Through the efforts of a friend of mine, I secured an interview with His Holiness, the head of the movement, [Hazrat Khalifatul Masih IIra].
I always feel a great craving for the society of those who hold in their hands the destinies of their fellow creatures, whose single breath can lead them (the people) on to action. We have great kings, statesmen, generals and prophets who can mould their subjects to any shape they like. But a great religious and social reformer is nearer to God than any of the other workers. Before uplifting their subjects from misery, and degradation, the kings and generals have to wade through a sea of blood. They believe in putting mankind before their steel and powder in order to relive their people of distress.
But a social and religious reformer dreads a single drop of blood as much as a child dreads the fire. He stands against the fiery blast of the people with great fortitude and even at times has to go through great torture for the sake of truth.
So you can imagine my great pleasure in exchanging some words with such a high priest of truth and piety.
Seated on a small piece of carpet, dressed in a neat and simple dress with his head bent and eyes half closed, I saw the present leader of the movement [Hazrat Khalifatul Masih IIra]. After the mutual greetings, he lifted up his majestic head and I saw the half pleasant and prophet-like face. There was a sympathetic thrill in his voice and the words gushed out like pure water from the fountain of his soul.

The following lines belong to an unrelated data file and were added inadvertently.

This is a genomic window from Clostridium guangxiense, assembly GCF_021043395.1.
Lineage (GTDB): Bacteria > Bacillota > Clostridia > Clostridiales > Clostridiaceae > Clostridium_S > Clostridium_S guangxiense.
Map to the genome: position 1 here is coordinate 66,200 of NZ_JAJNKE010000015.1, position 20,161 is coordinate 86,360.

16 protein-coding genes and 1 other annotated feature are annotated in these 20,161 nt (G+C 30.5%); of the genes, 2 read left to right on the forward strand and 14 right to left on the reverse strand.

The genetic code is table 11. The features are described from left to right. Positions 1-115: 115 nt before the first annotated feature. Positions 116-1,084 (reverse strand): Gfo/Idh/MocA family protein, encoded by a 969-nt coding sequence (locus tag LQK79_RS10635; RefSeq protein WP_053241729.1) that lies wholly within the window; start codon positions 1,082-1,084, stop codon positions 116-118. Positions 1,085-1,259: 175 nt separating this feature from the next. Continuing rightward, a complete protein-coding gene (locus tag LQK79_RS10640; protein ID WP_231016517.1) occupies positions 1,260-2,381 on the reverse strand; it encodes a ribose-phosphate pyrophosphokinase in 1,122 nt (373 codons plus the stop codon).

He was meek like a lamb, innocent as a babe but more wise than an old man of eighty. His very words brought peace with them and they healed the wounds of irreligiousness like an ointment.
One cannot but appreciate the current of discipline and organization that runs through the whole system.
No doubt the credit is due to the leader who calmly organises all the enterprizes [sic] taken into hand by the movement.
Qadian is a very busy place, even more busy than some of the most thickly populated and industrial towns of India.
From early in the morning up till late in the night, the people are busy in saying their prayers and chanting hymns in His praise.
After every meal, they thank Him for every loaf of bread given to them.
The Ahmadia theological Madrassa is crowded with the young scholars who lead pure and simple lives and feast only upon the divine philosophy.